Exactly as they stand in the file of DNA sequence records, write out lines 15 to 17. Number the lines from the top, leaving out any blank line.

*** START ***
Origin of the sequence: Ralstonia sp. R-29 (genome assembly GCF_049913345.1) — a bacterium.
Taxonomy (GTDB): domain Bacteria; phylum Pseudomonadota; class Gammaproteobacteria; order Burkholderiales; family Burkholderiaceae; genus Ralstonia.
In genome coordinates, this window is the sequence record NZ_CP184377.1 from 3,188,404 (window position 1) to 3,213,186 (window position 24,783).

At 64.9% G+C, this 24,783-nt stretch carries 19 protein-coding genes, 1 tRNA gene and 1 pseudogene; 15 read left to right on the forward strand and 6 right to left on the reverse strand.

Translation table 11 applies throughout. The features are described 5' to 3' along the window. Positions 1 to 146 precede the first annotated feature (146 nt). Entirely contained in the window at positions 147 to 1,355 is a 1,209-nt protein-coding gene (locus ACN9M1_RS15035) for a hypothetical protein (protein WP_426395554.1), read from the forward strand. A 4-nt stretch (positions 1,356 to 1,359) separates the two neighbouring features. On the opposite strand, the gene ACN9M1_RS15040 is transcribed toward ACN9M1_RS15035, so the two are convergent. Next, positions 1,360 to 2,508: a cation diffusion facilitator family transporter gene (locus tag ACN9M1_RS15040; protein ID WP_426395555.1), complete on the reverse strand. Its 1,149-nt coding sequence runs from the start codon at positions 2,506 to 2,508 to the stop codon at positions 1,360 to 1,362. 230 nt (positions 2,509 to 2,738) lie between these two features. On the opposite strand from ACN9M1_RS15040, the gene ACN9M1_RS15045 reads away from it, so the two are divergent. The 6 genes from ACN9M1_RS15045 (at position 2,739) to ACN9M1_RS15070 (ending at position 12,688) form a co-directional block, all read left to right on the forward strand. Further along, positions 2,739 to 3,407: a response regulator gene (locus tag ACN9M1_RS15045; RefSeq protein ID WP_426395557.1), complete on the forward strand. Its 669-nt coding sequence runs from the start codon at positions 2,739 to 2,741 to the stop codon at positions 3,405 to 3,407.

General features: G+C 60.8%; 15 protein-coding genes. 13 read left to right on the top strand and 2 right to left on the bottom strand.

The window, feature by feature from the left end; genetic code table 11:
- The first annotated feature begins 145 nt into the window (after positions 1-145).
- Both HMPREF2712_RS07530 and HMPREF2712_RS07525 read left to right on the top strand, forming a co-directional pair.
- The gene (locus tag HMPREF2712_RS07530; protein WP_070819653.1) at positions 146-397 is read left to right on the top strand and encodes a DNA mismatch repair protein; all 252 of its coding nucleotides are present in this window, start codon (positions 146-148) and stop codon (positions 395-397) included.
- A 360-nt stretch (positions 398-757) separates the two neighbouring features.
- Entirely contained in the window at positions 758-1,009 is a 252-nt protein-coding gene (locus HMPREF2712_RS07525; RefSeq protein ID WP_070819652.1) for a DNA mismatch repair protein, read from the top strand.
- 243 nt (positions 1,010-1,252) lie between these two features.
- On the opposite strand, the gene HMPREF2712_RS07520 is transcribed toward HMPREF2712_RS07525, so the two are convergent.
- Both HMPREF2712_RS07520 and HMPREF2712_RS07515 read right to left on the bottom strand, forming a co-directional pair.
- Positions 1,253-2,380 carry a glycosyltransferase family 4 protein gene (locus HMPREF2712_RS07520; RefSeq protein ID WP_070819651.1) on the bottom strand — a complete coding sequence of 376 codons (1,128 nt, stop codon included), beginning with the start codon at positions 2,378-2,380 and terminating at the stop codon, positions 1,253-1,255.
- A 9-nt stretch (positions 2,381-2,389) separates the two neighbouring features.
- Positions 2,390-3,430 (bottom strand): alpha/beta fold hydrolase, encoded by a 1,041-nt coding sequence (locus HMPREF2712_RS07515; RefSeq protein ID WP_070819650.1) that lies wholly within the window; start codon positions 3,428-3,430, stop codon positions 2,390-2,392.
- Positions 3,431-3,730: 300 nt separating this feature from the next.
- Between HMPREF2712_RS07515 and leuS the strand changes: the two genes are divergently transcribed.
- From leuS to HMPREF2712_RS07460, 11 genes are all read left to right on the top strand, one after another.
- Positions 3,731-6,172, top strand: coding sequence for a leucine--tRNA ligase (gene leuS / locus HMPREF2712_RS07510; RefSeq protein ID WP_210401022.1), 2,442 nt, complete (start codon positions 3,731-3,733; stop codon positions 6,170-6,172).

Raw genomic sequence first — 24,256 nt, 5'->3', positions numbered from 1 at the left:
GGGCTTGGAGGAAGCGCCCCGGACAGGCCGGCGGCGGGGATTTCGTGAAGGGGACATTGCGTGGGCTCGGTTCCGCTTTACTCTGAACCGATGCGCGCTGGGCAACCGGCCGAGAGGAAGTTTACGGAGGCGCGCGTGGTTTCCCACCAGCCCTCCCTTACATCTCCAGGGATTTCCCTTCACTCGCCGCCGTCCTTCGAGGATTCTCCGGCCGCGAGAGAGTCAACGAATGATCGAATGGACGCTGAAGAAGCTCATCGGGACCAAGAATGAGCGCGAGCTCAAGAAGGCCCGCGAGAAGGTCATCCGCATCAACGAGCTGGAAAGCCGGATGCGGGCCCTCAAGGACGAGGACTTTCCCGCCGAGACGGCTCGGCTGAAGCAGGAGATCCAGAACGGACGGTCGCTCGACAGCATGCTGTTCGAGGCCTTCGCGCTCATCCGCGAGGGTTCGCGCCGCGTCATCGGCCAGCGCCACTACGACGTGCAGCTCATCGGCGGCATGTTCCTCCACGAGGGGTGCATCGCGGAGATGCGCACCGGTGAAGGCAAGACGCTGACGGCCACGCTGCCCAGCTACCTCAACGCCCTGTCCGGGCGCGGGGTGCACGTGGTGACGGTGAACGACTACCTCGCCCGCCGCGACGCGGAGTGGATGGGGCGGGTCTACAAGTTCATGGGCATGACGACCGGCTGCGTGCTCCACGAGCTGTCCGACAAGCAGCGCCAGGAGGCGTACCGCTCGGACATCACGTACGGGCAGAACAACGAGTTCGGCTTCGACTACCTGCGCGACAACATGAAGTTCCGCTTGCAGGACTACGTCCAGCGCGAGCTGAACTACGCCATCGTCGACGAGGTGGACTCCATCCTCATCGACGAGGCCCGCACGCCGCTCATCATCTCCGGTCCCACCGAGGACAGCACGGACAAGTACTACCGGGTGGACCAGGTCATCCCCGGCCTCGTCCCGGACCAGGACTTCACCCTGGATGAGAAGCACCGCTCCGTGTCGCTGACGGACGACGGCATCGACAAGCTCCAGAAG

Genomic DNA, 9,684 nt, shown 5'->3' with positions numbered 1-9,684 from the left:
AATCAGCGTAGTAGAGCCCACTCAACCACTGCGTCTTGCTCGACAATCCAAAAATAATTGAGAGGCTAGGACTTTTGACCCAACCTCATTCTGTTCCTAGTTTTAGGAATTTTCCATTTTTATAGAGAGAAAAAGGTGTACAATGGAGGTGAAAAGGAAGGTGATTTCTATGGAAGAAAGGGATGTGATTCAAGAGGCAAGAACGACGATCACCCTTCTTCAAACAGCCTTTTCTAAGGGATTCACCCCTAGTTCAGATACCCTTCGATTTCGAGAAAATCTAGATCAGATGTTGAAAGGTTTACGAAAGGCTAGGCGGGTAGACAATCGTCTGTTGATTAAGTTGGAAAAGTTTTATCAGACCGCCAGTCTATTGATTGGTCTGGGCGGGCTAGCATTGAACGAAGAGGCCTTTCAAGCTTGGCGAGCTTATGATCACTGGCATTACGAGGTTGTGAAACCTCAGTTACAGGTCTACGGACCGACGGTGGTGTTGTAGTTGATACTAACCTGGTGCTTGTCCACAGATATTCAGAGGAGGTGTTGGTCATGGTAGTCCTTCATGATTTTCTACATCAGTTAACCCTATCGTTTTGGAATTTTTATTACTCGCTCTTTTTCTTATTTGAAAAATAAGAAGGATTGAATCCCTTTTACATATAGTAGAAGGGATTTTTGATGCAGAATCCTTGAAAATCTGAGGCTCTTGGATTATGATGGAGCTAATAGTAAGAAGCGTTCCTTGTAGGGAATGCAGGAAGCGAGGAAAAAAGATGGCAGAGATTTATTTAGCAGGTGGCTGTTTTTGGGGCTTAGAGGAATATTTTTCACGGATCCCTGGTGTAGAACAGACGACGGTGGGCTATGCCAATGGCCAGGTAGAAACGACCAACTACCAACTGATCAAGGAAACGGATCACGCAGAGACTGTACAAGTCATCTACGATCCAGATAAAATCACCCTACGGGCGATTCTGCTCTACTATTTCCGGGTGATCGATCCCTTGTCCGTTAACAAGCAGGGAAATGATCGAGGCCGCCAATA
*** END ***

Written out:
- Both HMPREF2712_RS07520 and HMPREF2712_RS07515 read right to left on the bottom strand, forming a co-directional pair.
- Positions 1,253-2,380 carry a glycosyltransferase family 4 protein gene (locus HMPREF2712_RS07520; RefSeq protein ID WP_070819651.1) on the bottom strand — a complete coding sequence of 376 codons (1,128 nt, stop codon included), beginning with the start codon at positions 2,378-2,380 and terminating at the stop codon, positions 1,253-1,255.
- A 9-nt stretch (positions 2,381-2,389) separates the two neighbouring features.